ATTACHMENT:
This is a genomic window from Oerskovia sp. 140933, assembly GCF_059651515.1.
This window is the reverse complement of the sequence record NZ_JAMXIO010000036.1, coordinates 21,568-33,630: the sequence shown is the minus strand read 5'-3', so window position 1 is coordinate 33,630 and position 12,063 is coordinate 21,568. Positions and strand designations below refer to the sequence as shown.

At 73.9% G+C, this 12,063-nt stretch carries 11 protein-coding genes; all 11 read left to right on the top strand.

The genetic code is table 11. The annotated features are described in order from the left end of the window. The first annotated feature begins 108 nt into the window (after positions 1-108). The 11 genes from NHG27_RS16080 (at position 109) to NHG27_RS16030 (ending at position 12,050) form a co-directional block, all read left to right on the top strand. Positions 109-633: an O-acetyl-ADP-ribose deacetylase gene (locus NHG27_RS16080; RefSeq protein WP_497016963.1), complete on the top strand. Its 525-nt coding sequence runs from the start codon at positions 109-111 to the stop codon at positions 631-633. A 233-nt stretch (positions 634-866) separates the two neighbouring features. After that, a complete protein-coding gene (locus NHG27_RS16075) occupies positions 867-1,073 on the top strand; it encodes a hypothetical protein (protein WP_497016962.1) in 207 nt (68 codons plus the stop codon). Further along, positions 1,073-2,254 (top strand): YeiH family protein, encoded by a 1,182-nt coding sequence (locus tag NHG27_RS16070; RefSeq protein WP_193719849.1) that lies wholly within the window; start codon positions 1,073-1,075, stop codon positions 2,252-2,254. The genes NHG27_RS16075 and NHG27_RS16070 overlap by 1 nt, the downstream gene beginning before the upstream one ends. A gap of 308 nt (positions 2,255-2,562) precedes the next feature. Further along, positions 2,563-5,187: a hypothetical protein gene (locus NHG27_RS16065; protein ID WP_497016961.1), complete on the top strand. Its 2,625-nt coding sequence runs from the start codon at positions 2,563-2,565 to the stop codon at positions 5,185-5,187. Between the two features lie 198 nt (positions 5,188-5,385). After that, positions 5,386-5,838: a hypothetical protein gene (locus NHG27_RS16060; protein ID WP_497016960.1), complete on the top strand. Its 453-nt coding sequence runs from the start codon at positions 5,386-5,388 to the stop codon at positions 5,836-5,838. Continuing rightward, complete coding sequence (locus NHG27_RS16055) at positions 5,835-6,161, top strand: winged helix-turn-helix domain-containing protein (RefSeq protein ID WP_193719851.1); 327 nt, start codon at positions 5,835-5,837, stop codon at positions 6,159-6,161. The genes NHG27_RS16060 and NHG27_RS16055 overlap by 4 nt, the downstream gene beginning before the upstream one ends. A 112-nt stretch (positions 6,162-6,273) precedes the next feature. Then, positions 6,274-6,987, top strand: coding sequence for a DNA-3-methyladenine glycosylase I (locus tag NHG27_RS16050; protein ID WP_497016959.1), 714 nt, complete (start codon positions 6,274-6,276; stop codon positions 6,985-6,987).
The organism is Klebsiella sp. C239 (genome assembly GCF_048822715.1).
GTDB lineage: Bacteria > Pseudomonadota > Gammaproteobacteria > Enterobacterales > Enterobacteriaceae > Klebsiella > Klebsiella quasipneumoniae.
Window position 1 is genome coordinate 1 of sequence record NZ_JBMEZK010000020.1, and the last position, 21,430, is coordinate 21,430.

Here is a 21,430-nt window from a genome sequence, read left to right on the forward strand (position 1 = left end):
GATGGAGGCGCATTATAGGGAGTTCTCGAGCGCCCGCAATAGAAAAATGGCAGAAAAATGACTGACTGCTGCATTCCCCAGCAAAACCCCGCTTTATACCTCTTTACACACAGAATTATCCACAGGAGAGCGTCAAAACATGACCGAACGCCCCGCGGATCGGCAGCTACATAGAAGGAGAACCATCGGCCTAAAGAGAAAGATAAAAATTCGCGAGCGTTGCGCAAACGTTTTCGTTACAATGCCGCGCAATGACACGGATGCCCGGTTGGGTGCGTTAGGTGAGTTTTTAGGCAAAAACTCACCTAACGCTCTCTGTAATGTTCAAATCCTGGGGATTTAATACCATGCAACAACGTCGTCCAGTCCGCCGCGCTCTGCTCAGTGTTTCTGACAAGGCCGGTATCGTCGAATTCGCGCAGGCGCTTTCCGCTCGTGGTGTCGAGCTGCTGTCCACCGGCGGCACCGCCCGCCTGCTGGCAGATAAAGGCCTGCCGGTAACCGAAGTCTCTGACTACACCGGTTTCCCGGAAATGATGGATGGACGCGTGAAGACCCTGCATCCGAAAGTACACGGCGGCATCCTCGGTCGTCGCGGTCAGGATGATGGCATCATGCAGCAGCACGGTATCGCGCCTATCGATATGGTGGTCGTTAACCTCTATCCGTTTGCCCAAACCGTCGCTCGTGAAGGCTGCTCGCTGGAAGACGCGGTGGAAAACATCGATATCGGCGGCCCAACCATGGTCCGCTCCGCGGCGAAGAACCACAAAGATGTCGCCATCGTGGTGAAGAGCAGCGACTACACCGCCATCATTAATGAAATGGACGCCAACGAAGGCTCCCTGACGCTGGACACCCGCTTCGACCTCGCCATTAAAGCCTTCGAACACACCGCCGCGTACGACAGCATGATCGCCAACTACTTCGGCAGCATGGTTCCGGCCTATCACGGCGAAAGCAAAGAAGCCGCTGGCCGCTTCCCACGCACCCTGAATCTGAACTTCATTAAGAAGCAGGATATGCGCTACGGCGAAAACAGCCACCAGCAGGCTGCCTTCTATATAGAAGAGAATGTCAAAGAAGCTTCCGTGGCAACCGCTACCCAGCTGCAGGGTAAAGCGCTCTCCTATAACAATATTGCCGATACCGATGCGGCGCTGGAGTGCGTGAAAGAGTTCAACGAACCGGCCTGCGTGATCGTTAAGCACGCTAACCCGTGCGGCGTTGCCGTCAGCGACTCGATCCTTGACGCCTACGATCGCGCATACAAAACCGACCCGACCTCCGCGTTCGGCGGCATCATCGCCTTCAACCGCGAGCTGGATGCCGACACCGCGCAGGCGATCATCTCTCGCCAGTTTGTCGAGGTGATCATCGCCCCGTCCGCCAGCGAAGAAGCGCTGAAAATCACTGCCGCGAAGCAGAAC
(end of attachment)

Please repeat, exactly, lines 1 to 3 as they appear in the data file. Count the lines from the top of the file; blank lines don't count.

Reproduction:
This is a genomic window from Oerskovia sp. 140933, assembly GCF_059651515.1.
This window is the reverse complement of the sequence record NZ_JAMXIO010000036.1, coordinates 21,568-33,630: the sequence shown is the minus strand read 5'-3', so window position 1 is coordinate 33,630 and position 12,063 is coordinate 21,568. Positions and strand designations below refer to the sequence as shown.

At 73.9% G+C, this 12,063-nt stretch carries 11 protein-coding genes; all 11 read left to right on the top strand.